The whole problem with the world is that fools and fanatics are always so certain of themselves, and wiser people so full of doubts. – Bertrand Russell
Excerpt: Chapter 5
owned your accomplishments as your own and not some ﬂuke? If that were the case, then there wouldn’t be anything for you to feel fraudulent about, would there? Unfortunately, that’s not the case.
For the millions of professional women (and men) who experience the confidence-zapping “Impostor Syndrome,” Valerie Young offers an empowering plan to overcome the needless self-doubt that keeps them from feeling as intelligent and competent as everyone else knows they are.
In her decades of in-the-trenches research on women’s self-limiting feelings and beliefs about themselves and their success, Valerie Young has uncovered the often surprising reasons why so many accomplished women feel as though they are “faking it” – impostors in their own lives and careers.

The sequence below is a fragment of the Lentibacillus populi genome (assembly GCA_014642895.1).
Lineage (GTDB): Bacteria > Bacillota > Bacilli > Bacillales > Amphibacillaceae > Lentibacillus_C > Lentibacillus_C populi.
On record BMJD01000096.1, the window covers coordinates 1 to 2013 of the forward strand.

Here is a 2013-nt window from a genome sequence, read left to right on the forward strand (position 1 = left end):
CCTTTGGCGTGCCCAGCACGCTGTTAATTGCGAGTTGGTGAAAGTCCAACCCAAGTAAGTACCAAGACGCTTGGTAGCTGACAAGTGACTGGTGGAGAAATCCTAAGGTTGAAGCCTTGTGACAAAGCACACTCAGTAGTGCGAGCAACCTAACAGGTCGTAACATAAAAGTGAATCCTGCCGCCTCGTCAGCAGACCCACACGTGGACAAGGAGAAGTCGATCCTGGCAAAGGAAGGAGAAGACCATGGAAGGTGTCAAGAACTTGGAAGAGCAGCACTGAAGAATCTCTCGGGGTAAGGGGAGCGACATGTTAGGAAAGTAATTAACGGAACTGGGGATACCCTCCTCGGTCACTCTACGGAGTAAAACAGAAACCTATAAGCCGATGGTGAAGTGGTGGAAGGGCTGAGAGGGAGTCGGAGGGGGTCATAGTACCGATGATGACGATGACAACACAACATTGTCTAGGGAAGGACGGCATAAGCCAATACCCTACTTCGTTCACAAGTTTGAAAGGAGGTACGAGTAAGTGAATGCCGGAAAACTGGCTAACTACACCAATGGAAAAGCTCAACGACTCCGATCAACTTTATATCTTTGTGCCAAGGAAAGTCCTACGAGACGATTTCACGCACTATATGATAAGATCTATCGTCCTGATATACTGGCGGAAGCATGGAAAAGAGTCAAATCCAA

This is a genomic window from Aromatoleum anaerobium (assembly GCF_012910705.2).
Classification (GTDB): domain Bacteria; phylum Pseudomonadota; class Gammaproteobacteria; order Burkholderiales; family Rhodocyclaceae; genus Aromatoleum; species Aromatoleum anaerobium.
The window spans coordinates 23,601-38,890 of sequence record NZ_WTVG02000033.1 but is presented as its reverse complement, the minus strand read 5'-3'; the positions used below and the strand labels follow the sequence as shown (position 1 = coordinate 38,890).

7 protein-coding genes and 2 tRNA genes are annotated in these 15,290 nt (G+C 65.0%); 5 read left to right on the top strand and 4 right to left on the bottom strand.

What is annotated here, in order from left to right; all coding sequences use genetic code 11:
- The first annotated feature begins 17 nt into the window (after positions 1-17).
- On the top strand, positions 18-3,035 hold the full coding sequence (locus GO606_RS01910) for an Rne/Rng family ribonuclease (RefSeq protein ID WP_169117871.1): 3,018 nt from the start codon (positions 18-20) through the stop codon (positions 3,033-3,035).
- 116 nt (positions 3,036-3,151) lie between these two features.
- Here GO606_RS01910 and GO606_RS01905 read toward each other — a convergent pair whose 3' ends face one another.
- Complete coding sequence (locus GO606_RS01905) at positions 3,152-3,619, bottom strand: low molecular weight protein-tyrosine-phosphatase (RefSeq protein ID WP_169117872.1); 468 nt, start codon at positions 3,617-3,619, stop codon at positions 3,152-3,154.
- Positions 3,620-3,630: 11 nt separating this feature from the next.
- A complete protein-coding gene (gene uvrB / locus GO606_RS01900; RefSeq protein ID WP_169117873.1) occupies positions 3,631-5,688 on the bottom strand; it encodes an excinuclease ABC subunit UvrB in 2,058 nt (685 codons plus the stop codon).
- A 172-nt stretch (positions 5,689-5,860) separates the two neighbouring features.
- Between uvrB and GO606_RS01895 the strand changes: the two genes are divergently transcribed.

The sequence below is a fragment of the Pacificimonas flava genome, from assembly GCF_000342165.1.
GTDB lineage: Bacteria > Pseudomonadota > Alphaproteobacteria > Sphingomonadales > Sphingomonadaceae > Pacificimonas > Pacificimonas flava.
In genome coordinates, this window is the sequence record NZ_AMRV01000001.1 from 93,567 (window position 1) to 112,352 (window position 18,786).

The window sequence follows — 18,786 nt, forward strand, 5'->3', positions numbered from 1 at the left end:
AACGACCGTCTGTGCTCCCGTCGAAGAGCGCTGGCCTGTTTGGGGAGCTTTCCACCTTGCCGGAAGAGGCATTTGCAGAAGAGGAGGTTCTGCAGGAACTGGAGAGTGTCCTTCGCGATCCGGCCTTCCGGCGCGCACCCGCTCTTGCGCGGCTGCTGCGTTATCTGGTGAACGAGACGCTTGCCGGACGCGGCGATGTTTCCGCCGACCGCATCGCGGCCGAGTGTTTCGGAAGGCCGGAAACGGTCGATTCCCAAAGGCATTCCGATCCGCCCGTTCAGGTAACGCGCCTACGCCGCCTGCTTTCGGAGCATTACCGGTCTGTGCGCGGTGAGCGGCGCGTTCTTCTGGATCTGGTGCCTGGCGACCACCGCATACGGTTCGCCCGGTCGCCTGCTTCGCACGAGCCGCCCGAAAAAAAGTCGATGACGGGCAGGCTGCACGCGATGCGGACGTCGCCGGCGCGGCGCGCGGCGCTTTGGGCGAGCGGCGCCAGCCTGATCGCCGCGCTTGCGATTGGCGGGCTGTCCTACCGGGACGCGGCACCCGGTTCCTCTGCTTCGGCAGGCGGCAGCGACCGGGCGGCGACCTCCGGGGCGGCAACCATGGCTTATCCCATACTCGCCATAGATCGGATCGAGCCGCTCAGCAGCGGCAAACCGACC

While the impostor syndrome is not unique to women, they are more likely to agonize over tiny mistakes and blame themselves for failure, see even constructive criticism as evidence of their shortcomings; and chalk up their accomplishments to luck rather than skill. When they do succeed, they think “Phew, I fooled ’em again.” Perpetually waiting to be “unmasked” doesn’t just drain a woman’s energy and confidence. It can make her more risk-averse and less self-promoting than her male peers, which can hurt her future success.
In The Secret Thoughts of Successful Women, these women finally have a solution: Important insight into why fraud fears are more common in women combined with practical ways to banish the thought patterns that undermine their ability to feel — and act — as bright and capable as they truly are.